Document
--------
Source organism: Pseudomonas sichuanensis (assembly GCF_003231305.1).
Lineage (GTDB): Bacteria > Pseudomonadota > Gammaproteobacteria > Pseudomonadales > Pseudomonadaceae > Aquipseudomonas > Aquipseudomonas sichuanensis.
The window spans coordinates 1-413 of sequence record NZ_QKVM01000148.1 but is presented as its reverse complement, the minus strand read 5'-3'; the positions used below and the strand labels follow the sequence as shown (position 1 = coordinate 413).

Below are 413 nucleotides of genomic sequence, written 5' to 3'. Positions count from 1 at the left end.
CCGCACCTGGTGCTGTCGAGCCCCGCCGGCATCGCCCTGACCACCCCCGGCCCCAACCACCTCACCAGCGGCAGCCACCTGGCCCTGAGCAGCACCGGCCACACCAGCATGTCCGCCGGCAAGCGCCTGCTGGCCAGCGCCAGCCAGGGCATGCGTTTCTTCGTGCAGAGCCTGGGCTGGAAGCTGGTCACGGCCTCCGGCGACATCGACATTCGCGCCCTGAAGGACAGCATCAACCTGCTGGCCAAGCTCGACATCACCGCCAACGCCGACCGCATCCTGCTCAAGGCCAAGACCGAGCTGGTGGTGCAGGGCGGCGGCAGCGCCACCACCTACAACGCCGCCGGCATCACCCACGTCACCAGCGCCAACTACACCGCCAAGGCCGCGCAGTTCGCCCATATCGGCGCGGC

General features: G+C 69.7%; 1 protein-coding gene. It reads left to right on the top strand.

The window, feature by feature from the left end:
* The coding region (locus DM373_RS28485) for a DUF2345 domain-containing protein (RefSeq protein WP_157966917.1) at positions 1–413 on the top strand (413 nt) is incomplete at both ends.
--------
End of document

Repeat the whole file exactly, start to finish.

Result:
Source organism: Pseudomonas sichuanensis (assembly GCF_003231305.1).
Lineage (GTDB): Bacteria > Pseudomonadota > Gammaproteobacteria > Pseudomonadales > Pseudomonadaceae > Aquipseudomonas > Aquipseudomonas sichuanensis.
The window spans coordinates 1-413 of sequence record NZ_QKVM01000148.1 but is presented as its reverse complement, the minus strand read 5'-3'; the positions used below and the strand labels follow the sequence as shown (position 1 = coordinate 413).

Below are 413 nucleotides of genomic sequence, written 5' to 3'. Positions count from 1 at the left end.
CCGCACCTGGTGCTGTCGAGCCCCGCCGGCATCGCCCTGACCACCCCCGGCCCCAACCACCTCACCAGCGGCAGCCACCTGGCCCTGAGCAGCACCGGCCACACCAGCATGTCCGCCGGCAAGCGCCTGCTGGCCAGCGCCAGCCAGGGCATGCGTTTCTTCGTGCAGAGCCTGGGCTGGAAGCTGGTCACGGCCTCCGGCGACATCGACATTCGCGCCCTGAAGGACAGCATCAACCTGCTGGCCAAGCTCGACATCACCGCCAACGCCGACCGCATCCTGCTCAAGGCCAAGACCGAGCTGGTGGTGCAGGGCGGCGGCAGCGCCACCACCTACAACGCCGCCGGCATCACCCACGTCACCAGCGCCAACTACACCGCCAAGGCCGCGCAGTTCGCCCATATCGGCGCGGC

General features: G+C 69.7%; 1 protein-coding gene. It reads left to right on the top strand.

The window, feature by feature from the left end:
* The coding region (locus DM373_RS28485) for a DUF2345 domain-containing protein (RefSeq protein WP_157966917.1) at positions 1–413 on the top strand (413 nt) is incomplete at both ends.